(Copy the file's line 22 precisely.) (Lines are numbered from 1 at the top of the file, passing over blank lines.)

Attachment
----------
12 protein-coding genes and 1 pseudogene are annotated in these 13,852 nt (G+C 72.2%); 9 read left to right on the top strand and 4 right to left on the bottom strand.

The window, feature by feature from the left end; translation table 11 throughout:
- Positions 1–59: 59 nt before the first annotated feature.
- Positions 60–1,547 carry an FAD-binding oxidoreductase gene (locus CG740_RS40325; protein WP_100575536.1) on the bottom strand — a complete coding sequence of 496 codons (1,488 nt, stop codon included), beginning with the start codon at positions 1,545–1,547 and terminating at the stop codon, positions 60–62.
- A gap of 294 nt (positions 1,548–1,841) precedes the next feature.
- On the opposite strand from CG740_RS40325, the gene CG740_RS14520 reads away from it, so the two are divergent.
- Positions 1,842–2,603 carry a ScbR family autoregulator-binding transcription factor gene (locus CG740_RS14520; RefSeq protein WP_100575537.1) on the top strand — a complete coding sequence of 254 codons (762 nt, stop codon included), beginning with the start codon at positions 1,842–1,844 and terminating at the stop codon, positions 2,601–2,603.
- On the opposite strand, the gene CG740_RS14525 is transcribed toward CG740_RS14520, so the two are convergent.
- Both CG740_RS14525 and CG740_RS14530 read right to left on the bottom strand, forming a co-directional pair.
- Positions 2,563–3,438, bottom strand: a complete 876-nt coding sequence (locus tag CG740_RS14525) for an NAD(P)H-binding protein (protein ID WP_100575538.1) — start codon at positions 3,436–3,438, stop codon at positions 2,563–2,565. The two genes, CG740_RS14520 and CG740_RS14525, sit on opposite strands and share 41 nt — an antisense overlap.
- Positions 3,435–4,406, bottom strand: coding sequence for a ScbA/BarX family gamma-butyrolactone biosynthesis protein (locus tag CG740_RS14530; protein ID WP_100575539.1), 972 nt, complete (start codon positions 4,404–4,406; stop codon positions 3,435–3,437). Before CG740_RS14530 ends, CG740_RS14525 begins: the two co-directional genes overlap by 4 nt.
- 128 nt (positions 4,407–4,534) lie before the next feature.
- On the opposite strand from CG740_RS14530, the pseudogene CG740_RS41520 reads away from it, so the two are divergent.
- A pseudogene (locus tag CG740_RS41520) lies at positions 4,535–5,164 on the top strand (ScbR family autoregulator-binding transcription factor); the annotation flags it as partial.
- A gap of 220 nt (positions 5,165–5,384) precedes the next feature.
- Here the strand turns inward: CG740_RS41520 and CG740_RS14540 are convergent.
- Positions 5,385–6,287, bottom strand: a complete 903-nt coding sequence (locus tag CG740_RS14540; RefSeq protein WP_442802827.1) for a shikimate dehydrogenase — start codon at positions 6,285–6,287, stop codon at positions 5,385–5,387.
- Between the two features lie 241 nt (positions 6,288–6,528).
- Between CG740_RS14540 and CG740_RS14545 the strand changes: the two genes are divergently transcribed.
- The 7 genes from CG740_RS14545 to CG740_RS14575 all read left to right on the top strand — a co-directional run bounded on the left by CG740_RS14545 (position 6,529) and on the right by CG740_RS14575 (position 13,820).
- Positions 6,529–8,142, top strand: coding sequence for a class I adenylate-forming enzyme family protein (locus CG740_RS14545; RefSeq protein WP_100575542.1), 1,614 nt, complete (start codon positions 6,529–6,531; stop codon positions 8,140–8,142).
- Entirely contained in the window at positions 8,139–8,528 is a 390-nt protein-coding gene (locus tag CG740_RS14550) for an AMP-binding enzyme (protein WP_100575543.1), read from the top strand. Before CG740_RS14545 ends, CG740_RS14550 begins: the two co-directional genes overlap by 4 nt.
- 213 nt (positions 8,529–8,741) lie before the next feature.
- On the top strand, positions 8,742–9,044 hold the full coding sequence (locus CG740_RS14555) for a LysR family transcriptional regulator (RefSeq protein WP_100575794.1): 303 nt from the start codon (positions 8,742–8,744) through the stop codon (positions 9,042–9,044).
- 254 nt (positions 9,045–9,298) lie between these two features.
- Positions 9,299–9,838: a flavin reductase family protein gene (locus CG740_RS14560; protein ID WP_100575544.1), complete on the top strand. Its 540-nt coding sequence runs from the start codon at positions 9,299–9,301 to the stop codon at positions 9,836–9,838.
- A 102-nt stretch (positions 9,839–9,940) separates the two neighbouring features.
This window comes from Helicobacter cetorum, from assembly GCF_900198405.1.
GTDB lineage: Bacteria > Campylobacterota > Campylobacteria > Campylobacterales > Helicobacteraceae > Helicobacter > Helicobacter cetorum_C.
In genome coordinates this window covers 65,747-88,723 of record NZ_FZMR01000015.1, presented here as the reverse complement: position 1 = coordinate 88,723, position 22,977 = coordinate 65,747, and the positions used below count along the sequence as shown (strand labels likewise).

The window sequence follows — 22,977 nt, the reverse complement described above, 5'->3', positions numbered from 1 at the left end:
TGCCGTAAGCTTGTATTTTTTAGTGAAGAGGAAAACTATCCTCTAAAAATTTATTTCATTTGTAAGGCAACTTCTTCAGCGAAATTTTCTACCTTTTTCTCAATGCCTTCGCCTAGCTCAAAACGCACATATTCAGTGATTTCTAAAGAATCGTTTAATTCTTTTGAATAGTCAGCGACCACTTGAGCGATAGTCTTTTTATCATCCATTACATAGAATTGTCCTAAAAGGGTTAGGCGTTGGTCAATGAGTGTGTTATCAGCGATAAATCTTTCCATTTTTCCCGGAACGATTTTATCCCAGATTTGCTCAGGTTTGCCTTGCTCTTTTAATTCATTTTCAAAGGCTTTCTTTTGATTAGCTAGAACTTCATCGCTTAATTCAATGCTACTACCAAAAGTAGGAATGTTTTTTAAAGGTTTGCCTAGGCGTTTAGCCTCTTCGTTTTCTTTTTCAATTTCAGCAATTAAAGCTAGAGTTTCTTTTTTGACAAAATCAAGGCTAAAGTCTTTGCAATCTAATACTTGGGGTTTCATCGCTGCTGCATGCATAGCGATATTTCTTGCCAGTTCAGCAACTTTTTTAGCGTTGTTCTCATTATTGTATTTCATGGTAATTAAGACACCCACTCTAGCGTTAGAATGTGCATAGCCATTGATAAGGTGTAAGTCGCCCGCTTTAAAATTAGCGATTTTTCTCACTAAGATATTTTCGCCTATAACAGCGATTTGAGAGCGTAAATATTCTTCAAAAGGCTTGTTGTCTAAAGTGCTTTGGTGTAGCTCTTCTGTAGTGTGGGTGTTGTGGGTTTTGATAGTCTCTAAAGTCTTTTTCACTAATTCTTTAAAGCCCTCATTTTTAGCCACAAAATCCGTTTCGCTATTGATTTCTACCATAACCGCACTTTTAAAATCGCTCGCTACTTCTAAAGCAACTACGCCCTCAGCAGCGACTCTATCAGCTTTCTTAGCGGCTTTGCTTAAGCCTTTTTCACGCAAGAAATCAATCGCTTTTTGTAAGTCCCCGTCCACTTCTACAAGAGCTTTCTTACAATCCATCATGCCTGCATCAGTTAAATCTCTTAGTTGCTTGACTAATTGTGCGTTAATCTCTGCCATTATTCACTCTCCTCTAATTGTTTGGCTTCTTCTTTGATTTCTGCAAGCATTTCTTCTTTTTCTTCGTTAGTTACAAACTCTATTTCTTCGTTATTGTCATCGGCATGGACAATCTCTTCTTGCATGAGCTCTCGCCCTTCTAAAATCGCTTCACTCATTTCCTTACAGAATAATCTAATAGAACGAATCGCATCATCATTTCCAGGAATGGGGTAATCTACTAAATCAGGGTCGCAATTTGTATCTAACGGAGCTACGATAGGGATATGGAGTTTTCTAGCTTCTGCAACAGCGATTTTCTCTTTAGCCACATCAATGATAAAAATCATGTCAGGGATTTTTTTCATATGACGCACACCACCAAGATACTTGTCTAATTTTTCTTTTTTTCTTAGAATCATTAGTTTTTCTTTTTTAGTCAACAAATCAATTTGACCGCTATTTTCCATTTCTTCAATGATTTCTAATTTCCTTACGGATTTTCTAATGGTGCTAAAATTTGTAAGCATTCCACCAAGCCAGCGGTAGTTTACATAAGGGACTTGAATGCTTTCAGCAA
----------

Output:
- Entirely contained in the window at positions 8,139–8,528 is a 390-nt protein-coding gene (locus tag CG740_RS14550) for an AMP-binding enzyme (protein WP_100575543.1), read from the top strand. Before CG740_RS14545 ends, CG740_RS14550 begins: the two co-directional genes overlap by 4 nt.